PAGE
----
Where modern politics has failed, superheroes have risen
The cinemas are awash with spandex. This will hardly come as news for any moviegoer heading to the multiplex, especially over the summer. Since Bryan Singer’s X-Men landed back in 2000, Hollywood has taken the superhero movie seriously. Achieving runaway success at the box office, it has, effectively, become this generation’s western – the populist, go-to genre for mass market entertainment. As Stephen McFeely, co-writer of the recent Captain America: Civil War, stated: “It’s taking over that same black hat, white hat mythmaking surface.”
In many ways McFeely is underselling the genre; it’s more than just good-versus-evil with clear battle-lines drawn. Like the Marvel and DC comic books before them, the modern-day superhero movie is holding up a mirror to today’s increasingly complex morally-grey political climate.
Reflecting back is a very murky landscape indeed. Both Captain America: Civil War and this year’s other massive superhero release, Batman vs. Superman: Dawn of Justice, with its superheroes operating outside the law, deal with the toxic lure of fascism, civil insurrection, and questions hanging over democracy and the establishment. These are more than just plot devices. It’s hard not to see them as reflecting a broader political conversation that needs to take place, but isn’t.
Take Captain America: Civil War, which raises a number of serious topics, questioning what (if any) is a legitimate use of force and investigating the very integrity of government institutions.
In the film, the Avengers find their unregulated heroics subject to state-sanctioned control, a move that causes deep rifts in the group. Front and centre, in this ideological tussle, is the individualism of Chris Evans’s Captain America against the authoritarian stance taken by Robert Downey Jr’s Iron Man.
Like the previous Captain America movies, aggressive US foreign policy has served as inspiration as it asks whether one country has the right to intervene in global matters.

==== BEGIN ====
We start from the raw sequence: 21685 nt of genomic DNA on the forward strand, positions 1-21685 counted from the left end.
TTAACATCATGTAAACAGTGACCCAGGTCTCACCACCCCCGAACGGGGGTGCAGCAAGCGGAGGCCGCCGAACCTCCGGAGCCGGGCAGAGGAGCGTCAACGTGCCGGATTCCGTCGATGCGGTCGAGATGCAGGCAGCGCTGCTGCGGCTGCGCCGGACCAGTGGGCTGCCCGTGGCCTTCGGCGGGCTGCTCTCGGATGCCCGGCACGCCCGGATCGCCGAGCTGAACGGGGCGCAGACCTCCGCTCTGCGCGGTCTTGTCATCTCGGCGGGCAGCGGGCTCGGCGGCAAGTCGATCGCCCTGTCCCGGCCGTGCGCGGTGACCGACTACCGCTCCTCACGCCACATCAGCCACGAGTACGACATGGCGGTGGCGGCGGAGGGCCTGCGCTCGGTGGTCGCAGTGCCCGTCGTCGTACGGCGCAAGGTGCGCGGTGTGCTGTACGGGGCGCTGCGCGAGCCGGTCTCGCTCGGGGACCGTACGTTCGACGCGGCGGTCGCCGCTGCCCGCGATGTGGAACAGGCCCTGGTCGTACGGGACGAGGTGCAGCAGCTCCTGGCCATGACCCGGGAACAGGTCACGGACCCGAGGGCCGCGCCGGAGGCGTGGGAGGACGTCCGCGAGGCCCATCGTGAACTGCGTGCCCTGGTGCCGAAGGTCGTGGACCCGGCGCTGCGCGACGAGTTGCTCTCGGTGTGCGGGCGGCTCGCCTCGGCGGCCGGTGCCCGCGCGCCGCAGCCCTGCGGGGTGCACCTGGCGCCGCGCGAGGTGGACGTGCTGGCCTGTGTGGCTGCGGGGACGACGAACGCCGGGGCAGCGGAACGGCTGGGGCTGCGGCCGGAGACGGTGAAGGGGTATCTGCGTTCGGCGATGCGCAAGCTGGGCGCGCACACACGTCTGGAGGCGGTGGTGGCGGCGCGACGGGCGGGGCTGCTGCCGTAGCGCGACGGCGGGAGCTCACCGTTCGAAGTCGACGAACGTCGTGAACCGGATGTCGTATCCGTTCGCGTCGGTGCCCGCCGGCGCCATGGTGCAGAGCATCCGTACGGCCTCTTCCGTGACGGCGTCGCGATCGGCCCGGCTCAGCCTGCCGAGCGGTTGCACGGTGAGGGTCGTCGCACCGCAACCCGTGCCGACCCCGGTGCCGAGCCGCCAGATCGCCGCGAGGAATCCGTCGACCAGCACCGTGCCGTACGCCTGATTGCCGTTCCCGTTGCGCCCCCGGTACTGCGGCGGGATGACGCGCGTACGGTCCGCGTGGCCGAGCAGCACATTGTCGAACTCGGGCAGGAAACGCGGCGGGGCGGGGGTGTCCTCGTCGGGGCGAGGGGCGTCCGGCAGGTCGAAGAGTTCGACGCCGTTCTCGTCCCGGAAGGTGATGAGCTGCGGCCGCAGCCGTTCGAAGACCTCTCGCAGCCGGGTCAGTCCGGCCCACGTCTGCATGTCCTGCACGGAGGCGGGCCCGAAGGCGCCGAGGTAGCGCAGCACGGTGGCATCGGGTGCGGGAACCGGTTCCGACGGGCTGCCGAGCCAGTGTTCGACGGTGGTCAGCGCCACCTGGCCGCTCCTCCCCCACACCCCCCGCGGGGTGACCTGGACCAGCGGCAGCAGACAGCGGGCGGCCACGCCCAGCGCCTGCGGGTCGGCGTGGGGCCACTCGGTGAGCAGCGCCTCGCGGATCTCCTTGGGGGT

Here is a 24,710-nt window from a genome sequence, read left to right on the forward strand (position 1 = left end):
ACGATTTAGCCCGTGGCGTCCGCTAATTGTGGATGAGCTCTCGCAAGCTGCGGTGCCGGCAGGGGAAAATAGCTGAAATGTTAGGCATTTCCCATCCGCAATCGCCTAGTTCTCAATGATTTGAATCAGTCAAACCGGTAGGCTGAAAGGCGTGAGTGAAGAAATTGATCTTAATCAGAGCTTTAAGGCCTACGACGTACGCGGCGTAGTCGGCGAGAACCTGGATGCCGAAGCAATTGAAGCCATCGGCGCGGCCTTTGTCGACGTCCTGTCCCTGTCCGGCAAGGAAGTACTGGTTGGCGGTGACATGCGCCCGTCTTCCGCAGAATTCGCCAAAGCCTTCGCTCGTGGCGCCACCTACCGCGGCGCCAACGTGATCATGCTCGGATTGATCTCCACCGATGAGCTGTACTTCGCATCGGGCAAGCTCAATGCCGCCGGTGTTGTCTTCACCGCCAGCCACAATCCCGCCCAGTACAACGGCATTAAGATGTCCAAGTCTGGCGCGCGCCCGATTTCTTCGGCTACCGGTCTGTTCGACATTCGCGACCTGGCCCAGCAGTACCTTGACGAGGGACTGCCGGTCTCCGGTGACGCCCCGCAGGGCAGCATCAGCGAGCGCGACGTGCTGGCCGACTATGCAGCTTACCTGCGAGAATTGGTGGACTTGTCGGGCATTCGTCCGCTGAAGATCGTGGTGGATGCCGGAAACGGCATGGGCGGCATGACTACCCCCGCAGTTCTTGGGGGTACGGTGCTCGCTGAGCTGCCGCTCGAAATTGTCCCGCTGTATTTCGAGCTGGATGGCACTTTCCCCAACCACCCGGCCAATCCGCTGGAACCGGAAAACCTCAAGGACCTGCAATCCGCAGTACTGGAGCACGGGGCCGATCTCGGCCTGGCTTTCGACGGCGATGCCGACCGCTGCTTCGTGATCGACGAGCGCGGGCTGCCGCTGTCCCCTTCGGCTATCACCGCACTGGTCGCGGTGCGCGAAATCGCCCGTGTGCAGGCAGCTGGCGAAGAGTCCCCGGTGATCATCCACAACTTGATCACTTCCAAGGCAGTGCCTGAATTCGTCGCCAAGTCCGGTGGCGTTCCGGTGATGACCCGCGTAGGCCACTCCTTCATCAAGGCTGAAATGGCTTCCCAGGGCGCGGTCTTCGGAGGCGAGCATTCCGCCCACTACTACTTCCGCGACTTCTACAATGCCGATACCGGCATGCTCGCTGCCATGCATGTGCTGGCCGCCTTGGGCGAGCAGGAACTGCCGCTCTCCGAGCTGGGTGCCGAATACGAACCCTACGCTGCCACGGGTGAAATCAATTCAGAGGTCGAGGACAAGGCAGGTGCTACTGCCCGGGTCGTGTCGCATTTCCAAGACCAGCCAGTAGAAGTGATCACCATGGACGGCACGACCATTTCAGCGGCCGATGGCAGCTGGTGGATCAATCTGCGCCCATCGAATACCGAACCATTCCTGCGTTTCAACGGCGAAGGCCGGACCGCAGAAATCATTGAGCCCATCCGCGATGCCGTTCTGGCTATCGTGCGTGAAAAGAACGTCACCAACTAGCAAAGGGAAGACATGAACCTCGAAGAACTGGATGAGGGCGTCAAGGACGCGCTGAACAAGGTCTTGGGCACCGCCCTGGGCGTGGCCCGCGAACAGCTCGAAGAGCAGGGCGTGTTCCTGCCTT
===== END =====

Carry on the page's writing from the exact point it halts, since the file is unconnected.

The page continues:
In Civil War, when the Avengers stage a mission in Nigeria to prevent a biological weapon being fired, the resulting carnage raises points that could just as easily be debated in the UN. Namely, who should be responsible in the case of civilian collateral damage when an attempt is being made to save more lives?
These are important questions for countries around the world, but especially the United States. While the US media largely overlooks these issues, it’s left to movies to prompt such discussions.
Earlier Marvel movies have also questioned state authority. In Iron Man 2, Robert Downey Jr’s billionaire entrepreneur Tony Stark faces off with the devious Senator Stern regarding the development of his highly-sophisticated Iron Man weaponry suit. Rather than hand it over to the government, he refuses – a pointed indication that the state is not be trusted. That Stern later turns out to be an agent of evil organisation Hydra proves his point.
You only have to tune in to the current US electoral cycle to realise how prescient these films feel. If DC’s Batman is a vigilante delivering his own brutal form of justice in Gotham City, there’s a worrying similarity to the words of US presidential hopeful Donald Trump. The Republican candidate’s campaign rhetoric is shaded in the language of taking arms – even encouraging his supporters to “knock the crap” out of any anti-Trump protesters, as he did in Iowa earlier this year.
The comparisons go further. Like Batman’s alter-ego, Bruce Wayne, Trump is a billionaire mogul and they both have buildings emblazoned with their family name (Wayne Tower/Trump Tower). But it’s more than just the superficial. In the case of Ben Affleck’s Dark Knight in Batman vs Superman, he campaigns against the Man of Steel’s presence as an outsider, an alien – a sentiment Trump has echoed in his fearmongering about Muslims.